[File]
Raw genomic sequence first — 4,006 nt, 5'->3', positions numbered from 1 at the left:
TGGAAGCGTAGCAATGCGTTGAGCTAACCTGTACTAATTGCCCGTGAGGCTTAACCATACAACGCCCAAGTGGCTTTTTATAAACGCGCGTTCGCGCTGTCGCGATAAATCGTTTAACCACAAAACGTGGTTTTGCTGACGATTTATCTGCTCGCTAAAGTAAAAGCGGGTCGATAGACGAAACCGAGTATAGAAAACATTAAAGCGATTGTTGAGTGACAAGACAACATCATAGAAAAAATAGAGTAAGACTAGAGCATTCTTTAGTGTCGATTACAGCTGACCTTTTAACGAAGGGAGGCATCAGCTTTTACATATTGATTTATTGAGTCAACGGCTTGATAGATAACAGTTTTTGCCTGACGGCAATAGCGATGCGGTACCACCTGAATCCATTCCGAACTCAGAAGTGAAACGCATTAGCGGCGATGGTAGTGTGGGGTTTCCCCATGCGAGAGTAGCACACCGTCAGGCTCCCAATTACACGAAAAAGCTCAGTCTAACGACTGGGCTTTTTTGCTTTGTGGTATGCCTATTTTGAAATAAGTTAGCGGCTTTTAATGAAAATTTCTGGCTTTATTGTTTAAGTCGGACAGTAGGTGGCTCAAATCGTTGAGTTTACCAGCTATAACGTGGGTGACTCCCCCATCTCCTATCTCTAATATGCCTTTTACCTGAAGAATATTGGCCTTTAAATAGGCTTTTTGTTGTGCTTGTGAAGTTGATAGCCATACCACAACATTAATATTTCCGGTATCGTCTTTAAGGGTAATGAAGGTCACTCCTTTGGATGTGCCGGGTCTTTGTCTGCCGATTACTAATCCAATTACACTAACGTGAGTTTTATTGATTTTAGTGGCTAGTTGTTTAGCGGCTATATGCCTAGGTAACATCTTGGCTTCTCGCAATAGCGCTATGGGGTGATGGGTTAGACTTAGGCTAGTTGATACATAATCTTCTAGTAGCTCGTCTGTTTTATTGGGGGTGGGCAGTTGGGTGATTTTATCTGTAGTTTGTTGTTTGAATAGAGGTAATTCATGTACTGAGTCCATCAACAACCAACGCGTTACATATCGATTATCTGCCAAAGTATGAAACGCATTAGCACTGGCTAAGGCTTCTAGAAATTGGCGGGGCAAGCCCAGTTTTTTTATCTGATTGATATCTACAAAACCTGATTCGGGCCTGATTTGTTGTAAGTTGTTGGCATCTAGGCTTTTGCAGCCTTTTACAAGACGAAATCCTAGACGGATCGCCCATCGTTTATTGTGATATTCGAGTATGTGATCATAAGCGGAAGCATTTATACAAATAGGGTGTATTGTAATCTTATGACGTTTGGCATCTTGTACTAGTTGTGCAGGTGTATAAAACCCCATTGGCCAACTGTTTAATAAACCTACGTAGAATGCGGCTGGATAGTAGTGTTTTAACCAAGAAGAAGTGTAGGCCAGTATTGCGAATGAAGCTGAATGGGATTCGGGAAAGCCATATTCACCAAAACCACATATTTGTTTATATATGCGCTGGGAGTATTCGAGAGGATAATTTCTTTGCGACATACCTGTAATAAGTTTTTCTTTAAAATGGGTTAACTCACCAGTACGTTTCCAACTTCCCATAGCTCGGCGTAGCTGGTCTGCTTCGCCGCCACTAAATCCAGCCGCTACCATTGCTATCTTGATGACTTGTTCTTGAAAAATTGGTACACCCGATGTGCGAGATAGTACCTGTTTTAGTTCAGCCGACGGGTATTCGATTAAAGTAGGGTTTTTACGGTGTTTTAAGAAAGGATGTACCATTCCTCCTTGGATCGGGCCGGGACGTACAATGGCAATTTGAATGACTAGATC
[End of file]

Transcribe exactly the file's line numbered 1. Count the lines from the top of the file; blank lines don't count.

Raw genomic sequence first — 4,006 nt, 5'->3', positions numbered from 1 at the left: